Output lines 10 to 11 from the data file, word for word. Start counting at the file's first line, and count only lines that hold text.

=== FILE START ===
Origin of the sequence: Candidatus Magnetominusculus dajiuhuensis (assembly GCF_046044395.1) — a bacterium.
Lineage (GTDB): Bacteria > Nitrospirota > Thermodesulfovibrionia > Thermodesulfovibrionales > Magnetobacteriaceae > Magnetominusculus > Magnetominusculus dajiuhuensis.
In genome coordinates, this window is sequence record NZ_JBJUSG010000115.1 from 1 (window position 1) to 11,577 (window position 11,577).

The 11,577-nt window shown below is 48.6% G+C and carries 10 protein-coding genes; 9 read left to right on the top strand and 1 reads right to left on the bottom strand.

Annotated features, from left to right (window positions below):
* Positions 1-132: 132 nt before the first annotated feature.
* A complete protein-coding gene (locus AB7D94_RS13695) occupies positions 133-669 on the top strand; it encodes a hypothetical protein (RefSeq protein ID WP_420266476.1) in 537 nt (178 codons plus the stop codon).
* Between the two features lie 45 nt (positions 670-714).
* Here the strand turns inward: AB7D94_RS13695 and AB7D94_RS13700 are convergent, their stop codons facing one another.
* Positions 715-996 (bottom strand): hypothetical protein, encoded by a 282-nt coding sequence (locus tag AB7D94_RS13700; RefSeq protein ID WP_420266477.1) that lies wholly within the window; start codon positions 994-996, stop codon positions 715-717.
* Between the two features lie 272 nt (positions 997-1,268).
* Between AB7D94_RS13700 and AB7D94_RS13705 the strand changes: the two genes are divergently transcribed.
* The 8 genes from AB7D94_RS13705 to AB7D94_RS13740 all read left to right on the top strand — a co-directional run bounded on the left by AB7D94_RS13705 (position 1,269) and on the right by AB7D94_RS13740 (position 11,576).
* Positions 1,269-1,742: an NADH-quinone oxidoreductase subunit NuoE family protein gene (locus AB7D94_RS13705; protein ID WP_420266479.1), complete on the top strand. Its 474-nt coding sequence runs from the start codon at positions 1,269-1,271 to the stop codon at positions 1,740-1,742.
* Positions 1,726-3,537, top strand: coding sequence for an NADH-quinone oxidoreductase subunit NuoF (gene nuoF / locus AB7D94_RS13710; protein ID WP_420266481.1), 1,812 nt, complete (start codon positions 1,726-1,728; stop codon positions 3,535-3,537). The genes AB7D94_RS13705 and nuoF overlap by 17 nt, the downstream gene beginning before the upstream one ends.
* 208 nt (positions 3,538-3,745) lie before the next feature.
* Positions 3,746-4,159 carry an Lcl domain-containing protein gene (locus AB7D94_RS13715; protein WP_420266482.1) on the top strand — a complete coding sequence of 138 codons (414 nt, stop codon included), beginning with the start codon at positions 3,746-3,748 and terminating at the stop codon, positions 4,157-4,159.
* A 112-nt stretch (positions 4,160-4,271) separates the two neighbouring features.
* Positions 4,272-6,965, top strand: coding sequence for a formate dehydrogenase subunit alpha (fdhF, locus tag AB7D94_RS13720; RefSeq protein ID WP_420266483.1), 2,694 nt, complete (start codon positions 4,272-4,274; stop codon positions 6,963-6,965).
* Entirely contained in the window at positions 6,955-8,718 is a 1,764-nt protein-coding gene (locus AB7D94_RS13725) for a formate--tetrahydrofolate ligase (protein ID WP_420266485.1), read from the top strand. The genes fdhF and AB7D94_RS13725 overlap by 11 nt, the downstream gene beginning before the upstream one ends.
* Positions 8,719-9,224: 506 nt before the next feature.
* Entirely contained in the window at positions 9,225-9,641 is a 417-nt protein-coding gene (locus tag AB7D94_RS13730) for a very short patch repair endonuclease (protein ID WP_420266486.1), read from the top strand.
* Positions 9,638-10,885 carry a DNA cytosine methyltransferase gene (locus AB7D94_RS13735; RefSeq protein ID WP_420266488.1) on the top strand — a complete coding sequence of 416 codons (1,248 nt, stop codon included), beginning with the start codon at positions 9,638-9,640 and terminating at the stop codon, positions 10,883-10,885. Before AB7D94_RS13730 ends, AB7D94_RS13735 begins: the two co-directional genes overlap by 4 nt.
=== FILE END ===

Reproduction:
* Positions 715-996 (bottom strand): hypothetical protein, encoded by a 282-nt coding sequence (locus tag AB7D94_RS13700; RefSeq protein ID WP_420266477.1) that lies wholly within the window; start codon positions 994-996, stop codon positions 715-717.
* Between the two features lie 272 nt (positions 997-1,268).